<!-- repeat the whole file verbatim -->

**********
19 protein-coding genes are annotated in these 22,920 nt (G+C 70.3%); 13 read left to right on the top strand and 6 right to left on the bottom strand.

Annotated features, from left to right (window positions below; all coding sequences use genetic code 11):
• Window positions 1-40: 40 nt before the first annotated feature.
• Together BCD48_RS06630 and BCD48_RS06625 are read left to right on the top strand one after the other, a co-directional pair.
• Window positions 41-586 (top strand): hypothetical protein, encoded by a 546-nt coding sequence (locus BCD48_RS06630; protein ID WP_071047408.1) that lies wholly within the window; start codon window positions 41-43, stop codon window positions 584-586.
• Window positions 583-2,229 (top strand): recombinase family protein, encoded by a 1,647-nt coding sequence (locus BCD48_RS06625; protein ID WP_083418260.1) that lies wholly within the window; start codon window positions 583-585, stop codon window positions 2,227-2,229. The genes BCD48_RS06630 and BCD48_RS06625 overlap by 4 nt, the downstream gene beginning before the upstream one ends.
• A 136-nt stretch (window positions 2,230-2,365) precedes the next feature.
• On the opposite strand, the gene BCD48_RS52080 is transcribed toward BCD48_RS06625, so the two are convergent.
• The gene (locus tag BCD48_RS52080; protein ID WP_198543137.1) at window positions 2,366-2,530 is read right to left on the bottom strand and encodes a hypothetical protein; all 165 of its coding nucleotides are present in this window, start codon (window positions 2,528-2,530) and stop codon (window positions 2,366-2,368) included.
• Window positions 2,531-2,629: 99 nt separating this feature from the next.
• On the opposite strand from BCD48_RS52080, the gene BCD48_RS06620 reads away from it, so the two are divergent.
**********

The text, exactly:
19 protein-coding genes are annotated in these 22,920 nt (G+C 70.3%); 13 read left to right on the top strand and 6 right to left on the bottom strand.

Annotated features, from left to right (window positions below; all coding sequences use genetic code 11):
• Window positions 1-40: 40 nt before the first annotated feature.
• Together BCD48_RS06630 and BCD48_RS06625 are read left to right on the top strand one after the other, a co-directional pair.
• Window positions 41-586 (top strand): hypothetical protein, encoded by a 546-nt coding sequence (locus BCD48_RS06630; protein ID WP_071047408.1) that lies wholly within the window; start codon window positions 41-43, stop codon window positions 584-586.
• Window positions 583-2,229 (top strand): recombinase family protein, encoded by a 1,647-nt coding sequence (locus BCD48_RS06625; protein ID WP_083418260.1) that lies wholly within the window; start codon window positions 583-585, stop codon window positions 2,227-2,229. The genes BCD48_RS06630 and BCD48_RS06625 overlap by 4 nt, the downstream gene beginning before the upstream one ends.
• A 136-nt stretch (window positions 2,230-2,365) precedes the next feature.
• On the opposite strand, the gene BCD48_RS52080 is transcribed toward BCD48_RS06625, so the two are convergent.
• The gene (locus tag BCD48_RS52080; protein ID WP_198543137.1) at window positions 2,366-2,530 is read right to left on the bottom strand and encodes a hypothetical protein; all 165 of its coding nucleotides are present in this window, start codon (window positions 2,528-2,530) and stop codon (window positions 2,366-2,368) included.
• Window positions 2,531-2,629: 99 nt separating this feature from the next.
• On the opposite strand from BCD48_RS52080, the gene BCD48_RS06620 reads away from it, so the two are divergent.